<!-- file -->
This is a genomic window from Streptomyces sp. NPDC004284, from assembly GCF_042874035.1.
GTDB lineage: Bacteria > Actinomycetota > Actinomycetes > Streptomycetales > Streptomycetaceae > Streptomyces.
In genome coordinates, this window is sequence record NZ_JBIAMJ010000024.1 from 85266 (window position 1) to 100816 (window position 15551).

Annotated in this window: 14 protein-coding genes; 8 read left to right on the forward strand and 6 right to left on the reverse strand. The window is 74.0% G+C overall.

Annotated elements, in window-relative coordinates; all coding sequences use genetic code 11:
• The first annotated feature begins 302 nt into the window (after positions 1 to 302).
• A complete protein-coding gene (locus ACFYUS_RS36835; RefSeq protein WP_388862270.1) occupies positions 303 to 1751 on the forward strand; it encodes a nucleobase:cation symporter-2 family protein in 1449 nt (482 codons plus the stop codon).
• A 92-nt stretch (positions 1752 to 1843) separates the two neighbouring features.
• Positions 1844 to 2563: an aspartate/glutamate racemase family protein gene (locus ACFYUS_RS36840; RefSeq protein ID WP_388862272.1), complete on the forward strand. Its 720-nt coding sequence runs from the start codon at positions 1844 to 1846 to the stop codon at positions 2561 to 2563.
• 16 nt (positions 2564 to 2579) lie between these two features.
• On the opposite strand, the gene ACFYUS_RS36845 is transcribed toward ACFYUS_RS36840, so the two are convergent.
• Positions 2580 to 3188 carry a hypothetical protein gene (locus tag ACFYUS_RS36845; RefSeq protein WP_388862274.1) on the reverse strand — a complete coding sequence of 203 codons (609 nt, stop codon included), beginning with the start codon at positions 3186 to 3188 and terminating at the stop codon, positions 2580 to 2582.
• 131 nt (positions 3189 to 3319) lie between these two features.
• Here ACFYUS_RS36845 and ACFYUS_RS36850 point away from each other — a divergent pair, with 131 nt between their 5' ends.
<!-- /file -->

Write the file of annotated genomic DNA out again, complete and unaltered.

This is a genomic window from Streptomyces sp. NPDC004284, from assembly GCF_042874035.1.
GTDB lineage: Bacteria > Actinomycetota > Actinomycetes > Streptomycetales > Streptomycetaceae > Streptomyces.
In genome coordinates, this window is sequence record NZ_JBIAMJ010000024.1 from 85266 (window position 1) to 100816 (window position 15551).

Annotated in this window: 14 protein-coding genes; 8 read left to right on the forward strand and 6 right to left on the reverse strand. The window is 74.0% G+C overall.

Annotated elements, in window-relative coordinates; all coding sequences use genetic code 11:
• The first annotated feature begins 302 nt into the window (after positions 1 to 302).
• A complete protein-coding gene (locus ACFYUS_RS36835; RefSeq protein WP_388862270.1) occupies positions 303 to 1751 on the forward strand; it encodes a nucleobase:cation symporter-2 family protein in 1449 nt (482 codons plus the stop codon).
• A 92-nt stretch (positions 1752 to 1843) separates the two neighbouring features.
• Positions 1844 to 2563: an aspartate/glutamate racemase family protein gene (locus ACFYUS_RS36840; RefSeq protein ID WP_388862272.1), complete on the forward strand. Its 720-nt coding sequence runs from the start codon at positions 1844 to 1846 to the stop codon at positions 2561 to 2563.
• 16 nt (positions 2564 to 2579) lie between these two features.
• On the opposite strand, the gene ACFYUS_RS36845 is transcribed toward ACFYUS_RS36840, so the two are convergent.
• Positions 2580 to 3188 carry a hypothetical protein gene (locus tag ACFYUS_RS36845; RefSeq protein WP_388862274.1) on the reverse strand — a complete coding sequence of 203 codons (609 nt, stop codon included), beginning with the start codon at positions 3186 to 3188 and terminating at the stop codon, positions 2580 to 2582.
• 131 nt (positions 3189 to 3319) lie between these two features.
• Here ACFYUS_RS36845 and ACFYUS_RS36850 point away from each other — a divergent pair, with 131 nt between their 5' ends.